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Macau revenue drop augurs further slowdown

2014-07-03 09:05:11 Caijing
Even if gambling revenue starts to rise again after the World Cup ends, future growth will be bumpier

  By Ethan Bilby

  Even Macau isn’t immune to China’s e-commerce boom. Online betting on soccer’s World Cup may have contributed to the first year-on-year drop in the enclave’s gaming revenue since 2010. That’s okay as long as tourist numbers keep rising.

  For the past few years, investors in Macau only worried about the rate at which gambling revenue was growing: the upward trajectory was a given. That streak ended in June, as monthly gaming revenue fell 3.7 percent year on year to $3.4 billion – the first drop since Macau started publishing the data in 2010.

  Part of that decline may be due to new competition from online betting as punters in China turned their attention to the World Cup. Although the People’s Republic bans gambling, it allows state-run lotteries where citizens can wager on sports matches. Internet sites like 500.com, Tencent’s QQ lottery, and Alibaba’s Taobao have made placing such bets as easy as tapping on a mobile phone.

  Chinese gamers bet roughly 4 billion yuan ($644 million) on the global soccer jamboree in the period to June 22, according to official data reported by the Wall Street Journal. If the entire amount had been gambled on Macau’s tables instead, and the casinos kept a quarter of it, revenue would have been $161 million higher. And that doesn’t include bets placed with illegal bookmakers.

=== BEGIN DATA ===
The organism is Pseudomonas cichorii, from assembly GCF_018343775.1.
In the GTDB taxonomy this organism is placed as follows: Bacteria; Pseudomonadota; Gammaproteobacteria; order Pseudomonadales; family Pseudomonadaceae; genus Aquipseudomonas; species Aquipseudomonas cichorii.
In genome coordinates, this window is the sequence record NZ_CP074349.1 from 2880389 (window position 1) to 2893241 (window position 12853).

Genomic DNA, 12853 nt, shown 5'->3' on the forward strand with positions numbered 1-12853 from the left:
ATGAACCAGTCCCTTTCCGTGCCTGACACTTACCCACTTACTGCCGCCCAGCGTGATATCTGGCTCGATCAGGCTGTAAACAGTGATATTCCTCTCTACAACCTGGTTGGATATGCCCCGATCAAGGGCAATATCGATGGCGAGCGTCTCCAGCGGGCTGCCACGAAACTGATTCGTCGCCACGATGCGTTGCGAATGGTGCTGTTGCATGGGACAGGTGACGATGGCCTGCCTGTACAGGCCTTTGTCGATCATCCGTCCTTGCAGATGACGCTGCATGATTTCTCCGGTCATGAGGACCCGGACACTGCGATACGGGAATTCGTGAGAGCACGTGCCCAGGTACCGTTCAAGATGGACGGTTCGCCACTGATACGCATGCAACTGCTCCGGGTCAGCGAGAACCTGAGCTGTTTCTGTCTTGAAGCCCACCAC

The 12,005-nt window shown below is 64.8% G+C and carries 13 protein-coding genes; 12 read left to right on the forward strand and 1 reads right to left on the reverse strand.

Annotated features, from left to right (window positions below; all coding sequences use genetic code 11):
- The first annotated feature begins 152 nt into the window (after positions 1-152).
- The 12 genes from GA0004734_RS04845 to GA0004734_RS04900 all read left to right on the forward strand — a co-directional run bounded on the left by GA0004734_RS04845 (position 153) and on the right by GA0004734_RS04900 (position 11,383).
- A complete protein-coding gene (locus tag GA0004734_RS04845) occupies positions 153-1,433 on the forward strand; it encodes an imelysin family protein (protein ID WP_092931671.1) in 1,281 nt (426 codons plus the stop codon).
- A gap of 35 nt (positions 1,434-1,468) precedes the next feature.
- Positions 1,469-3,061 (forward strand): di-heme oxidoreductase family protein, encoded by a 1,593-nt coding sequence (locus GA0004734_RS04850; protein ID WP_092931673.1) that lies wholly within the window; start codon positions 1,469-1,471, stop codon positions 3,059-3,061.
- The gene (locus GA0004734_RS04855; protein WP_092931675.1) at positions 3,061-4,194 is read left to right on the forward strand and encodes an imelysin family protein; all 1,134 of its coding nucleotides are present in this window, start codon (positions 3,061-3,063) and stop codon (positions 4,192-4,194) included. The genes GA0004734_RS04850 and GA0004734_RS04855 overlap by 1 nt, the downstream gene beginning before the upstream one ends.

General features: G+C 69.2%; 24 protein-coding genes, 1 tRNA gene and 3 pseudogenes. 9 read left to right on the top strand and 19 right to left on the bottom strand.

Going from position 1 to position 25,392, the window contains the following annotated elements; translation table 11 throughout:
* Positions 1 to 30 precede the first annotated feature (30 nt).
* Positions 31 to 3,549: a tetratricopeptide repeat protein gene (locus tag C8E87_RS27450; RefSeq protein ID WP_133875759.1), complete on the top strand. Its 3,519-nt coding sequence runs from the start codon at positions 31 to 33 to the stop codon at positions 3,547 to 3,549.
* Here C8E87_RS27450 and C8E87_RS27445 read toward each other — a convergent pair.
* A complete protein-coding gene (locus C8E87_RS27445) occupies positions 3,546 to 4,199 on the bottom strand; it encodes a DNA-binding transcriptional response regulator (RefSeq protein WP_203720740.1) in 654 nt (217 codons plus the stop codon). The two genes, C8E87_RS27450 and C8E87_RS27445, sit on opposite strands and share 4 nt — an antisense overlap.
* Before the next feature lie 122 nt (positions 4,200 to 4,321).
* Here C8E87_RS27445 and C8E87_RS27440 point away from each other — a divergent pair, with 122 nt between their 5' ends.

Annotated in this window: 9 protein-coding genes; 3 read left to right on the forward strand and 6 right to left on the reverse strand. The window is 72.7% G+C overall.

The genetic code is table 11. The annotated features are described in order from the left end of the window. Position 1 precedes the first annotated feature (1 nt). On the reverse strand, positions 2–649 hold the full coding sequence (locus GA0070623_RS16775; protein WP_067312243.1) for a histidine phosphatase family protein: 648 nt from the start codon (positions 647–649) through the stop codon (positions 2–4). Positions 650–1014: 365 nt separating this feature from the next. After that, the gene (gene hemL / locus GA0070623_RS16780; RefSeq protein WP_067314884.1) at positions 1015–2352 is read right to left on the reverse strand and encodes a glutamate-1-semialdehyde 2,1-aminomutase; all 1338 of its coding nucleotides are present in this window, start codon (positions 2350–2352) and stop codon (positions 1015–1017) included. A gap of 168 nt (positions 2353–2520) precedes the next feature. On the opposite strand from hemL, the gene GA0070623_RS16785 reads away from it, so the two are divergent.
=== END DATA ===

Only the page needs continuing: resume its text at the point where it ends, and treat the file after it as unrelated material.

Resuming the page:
Yet rival gambling opportunities aren’t the only drag on Macau’s income. More worrying is a downtick in high rollers. Beijing’s corruption crackdown may be prompting some VIPs to stay away from casinos, though others may still come on their own steam as part of Macau’s shift to so-called “mass market” gamblers. A crackdown on the use of Chinese UnionPay credit cards in Macau may also have affected spending.

  Investors don’t appear too worried by the latest data. Shares in Macau’s six listed casino operators rose on July 2, although on average they are still down 11 percent since the beginning of the year. Even if gambling revenue starts to rise again after the World Cup ends, future growth will be bumpier.

  Context News

  Monthly gross gaming revenue for Macau casinos fell to 27.2 billion patacas ($3.4 billion) in June, down 3.7 percent from the same period a year ago, the Chinese enclave’s gaming regulators said on July 1.

  That is the first decline in revenue since the government started publishing data in 2010.

  While gambling in mainland China is illegal, lottery operators offer forms of sports betting alongside traditional numbers games. Internet sites have increased the popularity of such sports lotteries by making it easier to bet on matches.

  Gamblers wagered 4 billion yuan on the soccer World Cup through such lotteries in the period to June 22, up from 2.3 billion yuan during the last World Cup in 2010, according to the Wall Street Journal.

  The article was originally published on Breakingviews.

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